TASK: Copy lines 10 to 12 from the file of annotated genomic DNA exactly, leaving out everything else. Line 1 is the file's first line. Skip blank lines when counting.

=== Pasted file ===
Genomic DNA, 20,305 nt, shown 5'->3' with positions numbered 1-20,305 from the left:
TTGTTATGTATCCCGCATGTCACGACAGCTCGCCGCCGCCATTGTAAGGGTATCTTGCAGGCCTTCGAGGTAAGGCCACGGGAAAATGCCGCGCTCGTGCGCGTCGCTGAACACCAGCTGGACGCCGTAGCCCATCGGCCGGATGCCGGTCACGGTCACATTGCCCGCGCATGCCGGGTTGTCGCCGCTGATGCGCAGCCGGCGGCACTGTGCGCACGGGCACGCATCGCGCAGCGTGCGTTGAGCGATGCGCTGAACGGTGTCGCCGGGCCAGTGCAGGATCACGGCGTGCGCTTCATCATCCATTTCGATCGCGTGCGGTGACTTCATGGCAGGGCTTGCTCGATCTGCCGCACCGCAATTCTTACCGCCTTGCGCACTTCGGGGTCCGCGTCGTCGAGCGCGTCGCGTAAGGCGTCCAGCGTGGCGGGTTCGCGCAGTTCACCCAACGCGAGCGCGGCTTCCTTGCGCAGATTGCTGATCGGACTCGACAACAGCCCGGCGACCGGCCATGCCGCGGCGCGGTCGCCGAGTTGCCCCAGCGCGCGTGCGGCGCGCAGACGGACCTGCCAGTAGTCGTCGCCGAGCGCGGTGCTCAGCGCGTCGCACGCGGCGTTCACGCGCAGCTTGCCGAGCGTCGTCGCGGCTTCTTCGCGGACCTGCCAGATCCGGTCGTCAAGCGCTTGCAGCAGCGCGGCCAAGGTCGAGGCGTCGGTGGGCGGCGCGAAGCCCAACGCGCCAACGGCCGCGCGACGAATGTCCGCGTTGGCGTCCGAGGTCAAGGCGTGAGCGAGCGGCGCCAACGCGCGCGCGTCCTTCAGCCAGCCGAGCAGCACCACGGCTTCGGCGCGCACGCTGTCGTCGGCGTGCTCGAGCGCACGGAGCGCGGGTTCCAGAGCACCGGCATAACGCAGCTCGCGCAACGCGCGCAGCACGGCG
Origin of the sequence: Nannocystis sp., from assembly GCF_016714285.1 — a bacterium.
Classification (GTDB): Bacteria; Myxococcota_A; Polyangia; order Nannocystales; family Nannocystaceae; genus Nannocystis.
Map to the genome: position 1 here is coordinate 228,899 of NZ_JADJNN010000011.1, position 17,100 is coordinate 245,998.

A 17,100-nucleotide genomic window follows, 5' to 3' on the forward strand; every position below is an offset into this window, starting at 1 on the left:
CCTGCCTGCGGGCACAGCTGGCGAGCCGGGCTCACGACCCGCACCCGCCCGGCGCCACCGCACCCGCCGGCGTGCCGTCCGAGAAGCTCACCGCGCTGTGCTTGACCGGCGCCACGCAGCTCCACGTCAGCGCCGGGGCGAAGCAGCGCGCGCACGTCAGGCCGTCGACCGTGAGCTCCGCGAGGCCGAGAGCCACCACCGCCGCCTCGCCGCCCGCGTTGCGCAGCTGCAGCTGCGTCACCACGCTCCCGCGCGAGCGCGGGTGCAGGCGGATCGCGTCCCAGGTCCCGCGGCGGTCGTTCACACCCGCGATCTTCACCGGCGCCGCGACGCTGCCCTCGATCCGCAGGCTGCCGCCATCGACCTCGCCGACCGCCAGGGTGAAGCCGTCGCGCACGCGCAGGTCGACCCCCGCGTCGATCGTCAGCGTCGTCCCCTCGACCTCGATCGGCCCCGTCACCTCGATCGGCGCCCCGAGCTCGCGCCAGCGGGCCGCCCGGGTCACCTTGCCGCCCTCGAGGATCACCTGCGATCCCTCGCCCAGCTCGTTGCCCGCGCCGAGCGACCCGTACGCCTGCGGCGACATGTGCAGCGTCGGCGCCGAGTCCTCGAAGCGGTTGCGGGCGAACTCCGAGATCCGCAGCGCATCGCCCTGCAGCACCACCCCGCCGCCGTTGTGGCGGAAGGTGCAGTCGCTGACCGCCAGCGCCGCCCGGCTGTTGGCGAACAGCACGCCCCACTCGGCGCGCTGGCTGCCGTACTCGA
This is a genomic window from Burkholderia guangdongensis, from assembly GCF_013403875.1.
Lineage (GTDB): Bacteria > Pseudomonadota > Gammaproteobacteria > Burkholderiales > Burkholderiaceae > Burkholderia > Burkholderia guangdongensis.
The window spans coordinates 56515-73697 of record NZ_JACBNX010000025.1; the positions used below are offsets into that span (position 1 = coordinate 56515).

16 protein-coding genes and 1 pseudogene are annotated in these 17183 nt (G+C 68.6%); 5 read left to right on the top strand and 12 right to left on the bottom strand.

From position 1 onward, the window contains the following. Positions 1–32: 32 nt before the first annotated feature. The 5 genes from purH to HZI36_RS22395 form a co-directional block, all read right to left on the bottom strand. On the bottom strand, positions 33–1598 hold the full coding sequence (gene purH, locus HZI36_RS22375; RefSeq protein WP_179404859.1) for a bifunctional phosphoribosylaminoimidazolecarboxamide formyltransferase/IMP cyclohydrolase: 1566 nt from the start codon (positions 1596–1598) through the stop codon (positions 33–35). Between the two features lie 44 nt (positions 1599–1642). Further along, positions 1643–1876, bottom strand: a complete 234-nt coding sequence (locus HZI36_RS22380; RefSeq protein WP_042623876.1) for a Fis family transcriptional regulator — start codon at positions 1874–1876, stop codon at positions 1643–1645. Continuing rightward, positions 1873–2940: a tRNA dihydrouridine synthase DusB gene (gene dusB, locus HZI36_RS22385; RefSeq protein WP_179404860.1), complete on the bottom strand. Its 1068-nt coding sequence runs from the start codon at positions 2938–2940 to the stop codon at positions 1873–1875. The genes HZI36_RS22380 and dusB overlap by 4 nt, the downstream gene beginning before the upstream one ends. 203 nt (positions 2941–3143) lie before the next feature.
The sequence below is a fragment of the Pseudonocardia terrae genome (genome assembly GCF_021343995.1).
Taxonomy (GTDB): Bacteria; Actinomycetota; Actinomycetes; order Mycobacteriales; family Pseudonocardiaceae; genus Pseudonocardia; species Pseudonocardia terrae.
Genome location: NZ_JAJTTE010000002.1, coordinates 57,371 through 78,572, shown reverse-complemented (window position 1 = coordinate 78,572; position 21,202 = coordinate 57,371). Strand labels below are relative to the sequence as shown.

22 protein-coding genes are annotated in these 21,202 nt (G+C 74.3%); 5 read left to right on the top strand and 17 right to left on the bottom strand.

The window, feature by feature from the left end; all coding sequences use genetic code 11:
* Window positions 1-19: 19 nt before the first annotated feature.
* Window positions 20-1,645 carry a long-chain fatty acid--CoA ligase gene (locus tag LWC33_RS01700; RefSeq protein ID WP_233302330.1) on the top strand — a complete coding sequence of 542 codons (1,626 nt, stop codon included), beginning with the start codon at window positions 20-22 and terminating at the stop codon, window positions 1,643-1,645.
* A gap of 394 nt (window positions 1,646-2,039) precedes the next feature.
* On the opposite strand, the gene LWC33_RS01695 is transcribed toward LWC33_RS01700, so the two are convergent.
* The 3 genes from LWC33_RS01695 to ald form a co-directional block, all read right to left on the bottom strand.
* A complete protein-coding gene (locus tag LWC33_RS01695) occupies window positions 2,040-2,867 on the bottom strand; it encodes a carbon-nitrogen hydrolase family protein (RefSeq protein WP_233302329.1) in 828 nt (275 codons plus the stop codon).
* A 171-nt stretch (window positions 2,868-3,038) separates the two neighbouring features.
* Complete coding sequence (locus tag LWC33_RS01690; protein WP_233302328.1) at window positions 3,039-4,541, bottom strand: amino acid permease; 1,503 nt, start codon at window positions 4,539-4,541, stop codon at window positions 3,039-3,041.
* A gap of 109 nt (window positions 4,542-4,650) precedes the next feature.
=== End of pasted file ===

The window spans coordinates 56515-73697 of record NZ_JACBNX010000025.1; the positions used below are offsets into that span (position 1 = coordinate 56515).

16 protein-coding genes and 1 pseudogene are annotated in these 17183 nt (G+C 68.6%); 5 read left to right on the top strand and 12 right to left on the bottom strand.

From position 1 onward, the window contains the following. Positions 1–32: 32 nt before the first annotated feature. The 5 genes from purH to HZI36_RS22395 form a co-directional block, all read right to left on the bottom strand. On the bottom strand, positions 33–1598 hold the full coding sequence (gene purH, locus HZI36_RS22375; RefSeq protein WP_179404859.1) for a bifunctional phosphoribosylaminoimidazolecarboxamide formyltransferase/IMP cyclohydrolase: 1566 nt from the start codon (positions 1596–1598) through the stop codon (positions 33–35). Between the two features lie 44 nt (positions 1599–1642). Further along, positions 1643–1876, bottom strand: a complete 234-nt coding sequence (locus HZI36_RS22380; RefSeq protein WP_042623876.1) for a Fis family transcriptional regulator — start codon at positions 1874–1876, stop codon at positions 1643–1645. Continuing rightward, positions 1873–2940: a tRNA dihydrouridine synthase DusB gene (gene dusB, locus HZI36_RS22385; RefSeq protein WP_179404860.1), complete on the bottom strand. Its 1068-nt coding sequence runs from the start codon at positions 2938–2940 to the stop codon at positions 1873–1875. The genes HZI36_RS22380 and dusB overlap by 4 nt, the downstream gene beginning before the upstream one ends. 203 nt (positions 2941–3143) lie before the next feature.